Space Weather Forecasting with Interplanetary Scintillation Data

Map projections

The maps of the sky ('Sky Maps' and 'Sky Sweeps') show the distribution of IPS speed or g-level across the sky as seen from Earth projected onto a planar map. We use two types of projections to convert angular coordinates in the sky to rectangular coordinates in the planar map: 'fish-eye' and Hammer-Aitoff projections. In both types of map the origin of the map of the sky corresponds to the position of the Sun in the sky.

Fish-Eye Projection

This is an example of an azimuthal equidistant projection (or Postel projection) in its polar aspect. The distance to the origin in the planar map is proportional to solar elongation in the sky (defined as the angle between the direction to some position in the sky and the direction to the Sun. This map is useful for heliospheric studies since radial structure (e.g., radial outflow) from the Sun translates to radial structure in the planar map. A disadvantage of this projections that distortions, especially near the poles, are large for elongations larger than 90 degrees, i.e., in the anti-solar hemisphere.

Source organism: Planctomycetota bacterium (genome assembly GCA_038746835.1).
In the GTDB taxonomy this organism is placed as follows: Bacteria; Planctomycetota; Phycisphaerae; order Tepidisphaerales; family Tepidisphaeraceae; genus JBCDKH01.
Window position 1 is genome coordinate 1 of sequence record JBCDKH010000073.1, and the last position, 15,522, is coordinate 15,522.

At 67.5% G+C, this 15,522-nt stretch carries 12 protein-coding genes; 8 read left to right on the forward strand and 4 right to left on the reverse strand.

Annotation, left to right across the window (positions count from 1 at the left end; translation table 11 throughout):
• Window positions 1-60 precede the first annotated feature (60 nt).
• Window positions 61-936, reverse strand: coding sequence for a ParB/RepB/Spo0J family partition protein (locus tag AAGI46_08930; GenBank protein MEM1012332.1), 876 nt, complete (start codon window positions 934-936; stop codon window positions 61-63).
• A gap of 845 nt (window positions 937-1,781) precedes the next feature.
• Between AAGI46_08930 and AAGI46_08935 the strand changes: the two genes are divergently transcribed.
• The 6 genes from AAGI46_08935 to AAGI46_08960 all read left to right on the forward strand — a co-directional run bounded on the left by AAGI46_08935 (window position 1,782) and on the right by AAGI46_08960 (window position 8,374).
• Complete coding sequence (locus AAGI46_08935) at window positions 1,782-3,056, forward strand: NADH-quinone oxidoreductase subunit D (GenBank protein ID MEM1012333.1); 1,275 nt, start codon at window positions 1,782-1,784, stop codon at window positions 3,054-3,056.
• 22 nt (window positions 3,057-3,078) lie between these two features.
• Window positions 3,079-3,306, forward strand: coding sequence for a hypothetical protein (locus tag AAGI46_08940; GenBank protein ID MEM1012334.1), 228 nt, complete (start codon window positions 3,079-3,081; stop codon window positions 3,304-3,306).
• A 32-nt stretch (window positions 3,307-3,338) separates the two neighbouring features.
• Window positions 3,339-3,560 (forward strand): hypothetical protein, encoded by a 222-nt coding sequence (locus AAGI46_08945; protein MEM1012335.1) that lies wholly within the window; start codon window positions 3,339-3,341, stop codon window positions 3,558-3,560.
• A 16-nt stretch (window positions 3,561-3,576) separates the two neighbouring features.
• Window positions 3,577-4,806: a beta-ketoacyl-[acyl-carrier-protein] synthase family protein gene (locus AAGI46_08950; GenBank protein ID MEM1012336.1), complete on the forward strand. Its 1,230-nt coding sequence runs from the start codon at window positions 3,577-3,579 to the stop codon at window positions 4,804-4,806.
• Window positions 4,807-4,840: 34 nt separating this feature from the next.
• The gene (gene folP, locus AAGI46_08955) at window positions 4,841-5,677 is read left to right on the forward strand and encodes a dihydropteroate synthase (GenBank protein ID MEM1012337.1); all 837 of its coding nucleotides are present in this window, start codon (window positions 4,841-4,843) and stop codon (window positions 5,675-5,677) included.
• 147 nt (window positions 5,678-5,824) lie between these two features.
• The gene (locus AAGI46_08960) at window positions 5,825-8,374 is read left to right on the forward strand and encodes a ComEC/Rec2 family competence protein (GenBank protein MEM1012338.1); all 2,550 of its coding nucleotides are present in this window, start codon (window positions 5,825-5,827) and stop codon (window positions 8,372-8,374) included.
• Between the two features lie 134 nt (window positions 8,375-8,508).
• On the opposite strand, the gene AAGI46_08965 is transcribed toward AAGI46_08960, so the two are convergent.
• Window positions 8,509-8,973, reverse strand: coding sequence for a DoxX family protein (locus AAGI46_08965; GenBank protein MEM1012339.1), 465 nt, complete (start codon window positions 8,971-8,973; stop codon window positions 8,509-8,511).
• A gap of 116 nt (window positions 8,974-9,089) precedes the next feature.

Hammer-Aitoff Projection

The Hammer-Aitoff map is an equal area projection of the sky: areas in the sky with the same area will have the same area in projection on the planar map. This projection also allows mapping of the entire sky without excessive distortions.


The animations illustrate how the sky is projected onto a planar sky map.

The first animation shows a strip of sky at constant elongation as it moves from 0 degrees (the direction to the Sun) to 180 degrees (the anti-solar direction). [click here]

The second animation shows a strip at constant longitude as it moves relative to the Sun from -180 to +180 degrees. [click here]